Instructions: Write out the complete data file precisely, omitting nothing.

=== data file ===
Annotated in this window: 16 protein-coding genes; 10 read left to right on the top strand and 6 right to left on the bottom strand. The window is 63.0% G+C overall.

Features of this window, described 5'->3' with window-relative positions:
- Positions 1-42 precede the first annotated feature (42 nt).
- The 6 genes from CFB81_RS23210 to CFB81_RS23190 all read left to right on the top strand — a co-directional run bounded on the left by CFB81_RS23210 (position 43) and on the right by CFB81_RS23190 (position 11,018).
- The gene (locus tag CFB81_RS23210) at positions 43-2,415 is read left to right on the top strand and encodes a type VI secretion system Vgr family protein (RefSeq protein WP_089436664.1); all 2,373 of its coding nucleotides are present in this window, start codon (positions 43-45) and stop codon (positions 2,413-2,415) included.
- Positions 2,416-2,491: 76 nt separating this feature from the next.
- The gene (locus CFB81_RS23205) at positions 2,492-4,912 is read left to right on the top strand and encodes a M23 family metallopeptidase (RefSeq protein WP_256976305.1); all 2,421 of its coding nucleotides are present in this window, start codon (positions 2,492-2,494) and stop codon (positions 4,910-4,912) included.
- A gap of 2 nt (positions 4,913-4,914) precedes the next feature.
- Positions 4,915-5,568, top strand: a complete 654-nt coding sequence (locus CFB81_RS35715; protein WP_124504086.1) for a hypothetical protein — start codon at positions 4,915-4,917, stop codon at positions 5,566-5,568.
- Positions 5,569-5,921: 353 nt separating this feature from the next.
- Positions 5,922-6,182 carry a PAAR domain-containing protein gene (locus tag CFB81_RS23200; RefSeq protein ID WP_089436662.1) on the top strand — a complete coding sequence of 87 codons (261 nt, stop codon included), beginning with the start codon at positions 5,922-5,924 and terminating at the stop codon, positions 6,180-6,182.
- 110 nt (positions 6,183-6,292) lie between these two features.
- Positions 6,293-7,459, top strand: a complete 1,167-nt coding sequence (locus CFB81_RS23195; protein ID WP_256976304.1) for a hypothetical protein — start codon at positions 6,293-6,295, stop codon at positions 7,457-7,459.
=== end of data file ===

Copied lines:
Annotated in this window: 16 protein-coding genes; 10 read left to right on the top strand and 6 right to left on the bottom strand. The window is 63.0% G+C overall.

Features of this window, described 5'->3' with window-relative positions:
- Positions 1-42 precede the first annotated feature (42 nt).
- The 6 genes from CFB81_RS23210 to CFB81_RS23190 all read left to right on the top strand — a co-directional run bounded on the left by CFB81_RS23210 (position 43) and on the right by CFB81_RS23190 (position 11,018).
- The gene (locus tag CFB81_RS23210) at positions 43-2,415 is read left to right on the top strand and encodes a type VI secretion system Vgr family protein (RefSeq protein WP_089436664.1); all 2,373 of its coding nucleotides are present in this window, start codon (positions 43-45) and stop codon (positions 2,413-2,415) included.
- Positions 2,416-2,491: 76 nt separating this feature from the next.
- The gene (locus CFB81_RS23205) at positions 2,492-4,912 is read left to right on the top strand and encodes a M23 family metallopeptidase (RefSeq protein WP_256976305.1); all 2,421 of its coding nucleotides are present in this window, start codon (positions 2,492-2,494) and stop codon (positions 4,910-4,912) included.
- A gap of 2 nt (positions 4,913-4,914) precedes the next feature.
- Positions 4,915-5,568, top strand: a complete 654-nt coding sequence (locus CFB81_RS35715; protein WP_124504086.1) for a hypothetical protein — start codon at positions 4,915-4,917, stop codon at positions 5,566-5,568.
- Positions 5,569-5,921: 353 nt separating this feature from the next.
- Positions 5,922-6,182 carry a PAAR domain-containing protein gene (locus tag CFB81_RS23200; RefSeq protein ID WP_089436662.1) on the top strand — a complete coding sequence of 87 codons (261 nt, stop codon included), beginning with the start codon at positions 5,922-5,924 and terminating at the stop codon, positions 6,180-6,182.
- 110 nt (positions 6,183-6,292) lie between these two features.
- Positions 6,293-7,459, top strand: a complete 1,167-nt coding sequence (locus CFB81_RS23195; protein ID WP_256976304.1) for a hypothetical protein — start codon at positions 6,293-6,295, stop codon at positions 7,457-7,459.